Another technical question: The XIb is supposed to be a bass reflex design, as you can see there is still the original wool material inside the bass conduct, but I am not sure that is the right placement, should it be pushed far back in the cabinet to allow a better air flow?

Really hope you could help with this project, all the bests!










Edited by jacobhall
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  • 2 weeks later...

You might think twice before replacing your Philips tweeter. It's a better-sounding unit than the Peerless it replaced. You have a tweeter level control which should enable you to tone it down if need be. The original Peerless units are not hard to find as they were used in many different speaker systems from different brands.  Many Rectilinear models used them, but many are severely mangled because of the tenacious adhesive that Rectilinear used to install them.  

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Hi Martin,

Thank you for your precious info. Is it possible the tweeters you are talking about are the phenolic type? The ones installed on the XIa and XIb were one of a kind and different from all the other tweeters that were installed in other Rectilinear models, probably because of the very low cross over frequency (1800 and 2000 Hz respectively). The tweeters matching all the characteristics of the original T-IIs are the Goldwood GT-25 (3.5') (link above), do you have any idea about how they sound or compare to the original or the Philips actually installed?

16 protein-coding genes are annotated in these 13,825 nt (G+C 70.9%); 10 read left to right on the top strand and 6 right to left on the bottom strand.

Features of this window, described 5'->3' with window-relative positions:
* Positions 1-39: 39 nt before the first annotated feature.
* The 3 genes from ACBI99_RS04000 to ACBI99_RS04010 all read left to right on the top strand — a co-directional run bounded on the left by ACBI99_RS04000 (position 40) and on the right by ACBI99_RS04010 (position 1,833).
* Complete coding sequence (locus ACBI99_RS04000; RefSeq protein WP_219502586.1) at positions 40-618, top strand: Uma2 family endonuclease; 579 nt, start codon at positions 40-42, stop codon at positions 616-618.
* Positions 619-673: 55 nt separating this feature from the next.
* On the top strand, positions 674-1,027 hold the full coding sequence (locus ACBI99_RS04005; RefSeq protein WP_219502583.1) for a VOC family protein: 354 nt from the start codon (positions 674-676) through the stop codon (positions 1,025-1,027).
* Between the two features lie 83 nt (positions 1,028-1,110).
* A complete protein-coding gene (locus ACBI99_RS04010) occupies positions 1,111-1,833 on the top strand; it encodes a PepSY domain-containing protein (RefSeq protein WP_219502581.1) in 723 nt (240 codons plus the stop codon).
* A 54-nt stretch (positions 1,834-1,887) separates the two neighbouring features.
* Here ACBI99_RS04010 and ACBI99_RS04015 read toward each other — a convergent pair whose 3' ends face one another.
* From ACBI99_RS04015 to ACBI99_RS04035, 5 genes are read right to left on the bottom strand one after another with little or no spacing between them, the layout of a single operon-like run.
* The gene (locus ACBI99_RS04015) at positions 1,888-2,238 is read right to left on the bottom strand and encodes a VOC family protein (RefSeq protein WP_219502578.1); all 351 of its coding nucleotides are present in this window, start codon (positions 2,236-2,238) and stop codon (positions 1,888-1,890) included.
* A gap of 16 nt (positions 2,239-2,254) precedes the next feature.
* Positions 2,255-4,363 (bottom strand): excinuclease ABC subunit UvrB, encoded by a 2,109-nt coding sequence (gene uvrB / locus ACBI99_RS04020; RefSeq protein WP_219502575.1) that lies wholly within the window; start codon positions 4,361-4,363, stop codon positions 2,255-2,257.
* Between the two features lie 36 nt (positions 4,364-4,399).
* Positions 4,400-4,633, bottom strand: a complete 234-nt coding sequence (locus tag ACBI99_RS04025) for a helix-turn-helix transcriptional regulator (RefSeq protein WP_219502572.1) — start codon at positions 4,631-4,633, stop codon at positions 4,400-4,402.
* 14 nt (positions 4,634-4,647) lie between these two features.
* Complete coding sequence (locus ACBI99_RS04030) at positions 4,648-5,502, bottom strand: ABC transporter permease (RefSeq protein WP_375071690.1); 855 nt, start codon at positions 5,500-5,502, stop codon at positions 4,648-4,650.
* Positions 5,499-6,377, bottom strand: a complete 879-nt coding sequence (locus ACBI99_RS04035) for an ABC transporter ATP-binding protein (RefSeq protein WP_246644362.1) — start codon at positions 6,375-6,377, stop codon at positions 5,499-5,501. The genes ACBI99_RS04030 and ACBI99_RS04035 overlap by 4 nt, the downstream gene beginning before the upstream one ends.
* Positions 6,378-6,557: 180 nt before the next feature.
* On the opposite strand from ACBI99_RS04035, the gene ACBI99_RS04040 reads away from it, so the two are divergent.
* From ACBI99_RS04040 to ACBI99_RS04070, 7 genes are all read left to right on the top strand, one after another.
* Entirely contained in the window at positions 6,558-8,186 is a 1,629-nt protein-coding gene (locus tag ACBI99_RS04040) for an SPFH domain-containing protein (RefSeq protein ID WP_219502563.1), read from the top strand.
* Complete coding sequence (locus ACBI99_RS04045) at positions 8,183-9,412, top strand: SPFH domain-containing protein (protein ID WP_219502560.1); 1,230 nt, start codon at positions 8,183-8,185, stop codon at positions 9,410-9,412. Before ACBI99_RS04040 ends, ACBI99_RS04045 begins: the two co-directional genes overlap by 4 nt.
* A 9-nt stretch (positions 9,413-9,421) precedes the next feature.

Thank you very much for your feedback!


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I have owned multiple pairs of XI & XIa & XIb in the past and I agree, the XI line were surprisingly high quality speaker systems, very competive with KLH 17 & AR 4x.

The original cone tweeters were fine and perfectly adequate, but truly, they were nothing special and IMO, the Philips replacements you already have are superior to what was in there originally.  They are also superior to the common, modern, cheap, paper cone tweeters available now.  Rectilinear used several different tweeters, including the phenolic type, in the XI, XIa & XIb. Most of them used a simple, black paper cone, not the phenolic--I can't remember which model used which tweeter.